Updated: Jan 29
I click yes to the facebook invite. An end of Year 2 Mums night out. I would have dreaded this two years ago when I was drinking. In those shit-faced days, I would have spiralled to nothing. Blackouts were my only drinking companion then. I would be in the dark hole when a burly bouncer peeled me off the dance floor and threw my slumped body into a cab.
I never used to remember getting home but someone was usually kind. I woke up with a bucket of foamy vomit next to my head and a glass of water sitting still on the bed side table. I was home. I was lucky.
Nowadays I look forward to going out. Well, sort of look forward and sort of hate. I don't have panic, which is great and I know I'm not going to make a tit out of myself, also a bonus, but socialising without pouring 6 glasses of wine down my throat is .... lets face it... a bit shit.
In fact it's painful...
It’s light in the pub. In the old days I would have pre-inebriated whilst getting glammed up. Slammed some shots and cracked a bottle. I was shaded by the time I got to any venue.
Wow, I never knew pubs were so fucking bright. My booze umbrella has been turned inside out and now I have no cover. I feel vulnerable to the elements. Nothing covers up my personality. The light shines on my skin exposing every broken part of me. I fear people can see through my pasted-on smile or notice my cheeks move with each jaw clench. I’m flushed. I swallow hard. I know I have to get through nights like this to maintain friendships, to salvage what is left of my social life.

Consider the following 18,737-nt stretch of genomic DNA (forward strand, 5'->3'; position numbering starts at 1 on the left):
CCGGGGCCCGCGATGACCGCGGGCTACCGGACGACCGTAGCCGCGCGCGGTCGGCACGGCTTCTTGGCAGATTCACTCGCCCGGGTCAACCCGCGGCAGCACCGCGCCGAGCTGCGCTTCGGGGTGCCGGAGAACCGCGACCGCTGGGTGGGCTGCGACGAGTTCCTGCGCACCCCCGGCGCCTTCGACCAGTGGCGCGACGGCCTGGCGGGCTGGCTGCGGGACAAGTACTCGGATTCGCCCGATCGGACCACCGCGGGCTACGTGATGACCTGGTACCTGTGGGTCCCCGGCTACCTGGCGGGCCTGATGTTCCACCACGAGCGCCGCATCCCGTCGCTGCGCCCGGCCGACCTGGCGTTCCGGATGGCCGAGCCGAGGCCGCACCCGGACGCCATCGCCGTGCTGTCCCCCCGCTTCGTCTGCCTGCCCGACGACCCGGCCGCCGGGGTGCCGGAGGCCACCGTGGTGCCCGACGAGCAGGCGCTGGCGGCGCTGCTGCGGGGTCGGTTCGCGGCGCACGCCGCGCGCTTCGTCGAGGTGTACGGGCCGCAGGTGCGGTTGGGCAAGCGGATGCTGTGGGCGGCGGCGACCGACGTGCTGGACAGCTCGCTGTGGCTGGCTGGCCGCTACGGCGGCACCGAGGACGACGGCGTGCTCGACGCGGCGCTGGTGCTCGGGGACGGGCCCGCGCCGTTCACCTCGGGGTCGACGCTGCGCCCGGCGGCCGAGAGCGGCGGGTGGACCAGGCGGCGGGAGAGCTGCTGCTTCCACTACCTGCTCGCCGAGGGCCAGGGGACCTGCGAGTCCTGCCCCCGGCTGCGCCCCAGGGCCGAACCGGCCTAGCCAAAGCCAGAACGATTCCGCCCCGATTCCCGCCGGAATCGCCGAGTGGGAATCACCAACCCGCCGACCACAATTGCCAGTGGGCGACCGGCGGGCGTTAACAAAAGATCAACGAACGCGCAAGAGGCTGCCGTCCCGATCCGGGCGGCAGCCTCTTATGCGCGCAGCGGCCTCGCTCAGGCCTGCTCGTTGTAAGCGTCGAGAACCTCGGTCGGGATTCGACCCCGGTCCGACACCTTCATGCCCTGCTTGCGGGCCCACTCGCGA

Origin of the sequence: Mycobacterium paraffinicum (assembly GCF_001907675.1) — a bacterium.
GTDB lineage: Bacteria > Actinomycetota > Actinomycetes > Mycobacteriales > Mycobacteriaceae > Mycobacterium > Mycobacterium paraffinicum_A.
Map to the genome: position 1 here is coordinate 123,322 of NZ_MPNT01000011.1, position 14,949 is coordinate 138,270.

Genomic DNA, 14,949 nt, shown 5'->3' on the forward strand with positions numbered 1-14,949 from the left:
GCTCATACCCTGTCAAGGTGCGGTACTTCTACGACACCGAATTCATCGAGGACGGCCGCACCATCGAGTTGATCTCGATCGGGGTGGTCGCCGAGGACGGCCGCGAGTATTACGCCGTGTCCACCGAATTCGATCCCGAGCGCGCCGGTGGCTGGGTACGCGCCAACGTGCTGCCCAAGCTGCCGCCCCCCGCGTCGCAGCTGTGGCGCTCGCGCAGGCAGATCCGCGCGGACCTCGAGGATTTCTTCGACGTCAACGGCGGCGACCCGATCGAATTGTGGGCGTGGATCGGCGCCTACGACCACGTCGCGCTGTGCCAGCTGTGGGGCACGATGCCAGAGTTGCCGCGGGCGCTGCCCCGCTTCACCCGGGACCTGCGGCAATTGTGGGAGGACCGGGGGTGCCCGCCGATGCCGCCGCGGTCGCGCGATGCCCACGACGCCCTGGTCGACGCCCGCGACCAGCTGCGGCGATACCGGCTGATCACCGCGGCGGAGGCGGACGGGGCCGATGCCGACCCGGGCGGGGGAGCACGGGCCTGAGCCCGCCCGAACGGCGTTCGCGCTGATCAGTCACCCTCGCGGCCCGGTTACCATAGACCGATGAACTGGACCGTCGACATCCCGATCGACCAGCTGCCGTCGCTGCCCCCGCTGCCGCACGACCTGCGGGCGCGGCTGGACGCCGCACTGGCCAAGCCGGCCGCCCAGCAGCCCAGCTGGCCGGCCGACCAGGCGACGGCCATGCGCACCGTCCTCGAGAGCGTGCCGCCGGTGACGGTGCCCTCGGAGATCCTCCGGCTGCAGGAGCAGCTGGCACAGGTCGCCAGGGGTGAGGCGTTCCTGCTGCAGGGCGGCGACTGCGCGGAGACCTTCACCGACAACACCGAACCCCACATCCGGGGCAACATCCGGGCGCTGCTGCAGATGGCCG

‘You can do this’ I whisper under my breath.
I say hello to the other Mums. They’ve all dressed up. They are shiny with red lips and floaty dresses.
I love your hair…..look at you….. you look amazing.
My bullshit is unconvincing.
As are their over-excited responses.
Thanks….yes…. I got it at the plaza….great sales on at the moment……
A recognisable boozy stench washes over me as one of the mums kisses my cheek. I flinch at the unfamiliar closeness of this person. I hold back the green curry I had for dinner before it pops out and starts a breath war.
The red wine toothed woman talks at me, I don’t know her name. I’ve merely waved at her in the school carpark. But, We’re friends now, we're all best friends in this soggy booze soaked environment. Being out and away from the children - binds us. We are free from our mundane lives.We have a moment to be who we used to be. Let our tufty middle aged hair down.
Everyone apart from me.
I used to cherish that liberation. That freedom soaked in Prosecco. I made friends quickly that way. I was good at being out. Things have changed. I'm jealous of these women I hardly know. How come they can drink and I can't. how are they able to stop. It pisses me off that I can't drink sometimes, just a couple.... one for the road....shots? I wonder if these Mums are like me, diluting their drinking habits into everyones else's. Hiding a problem with facebook posts about 'time for wine'.
Tonight I will be home by ten, tucked up with a book and a peppermint tea. These mums will be linking arms, dancing and laughing. They will be holding each other’s ponytails as chicken schnitzels are regurgitated into pub toilets and giving each other very high fives.
Will ever bond with anyone again. Am I an outcast now? Can I still dance on a table when sober?
Worry fills my heart.
I head to the bar…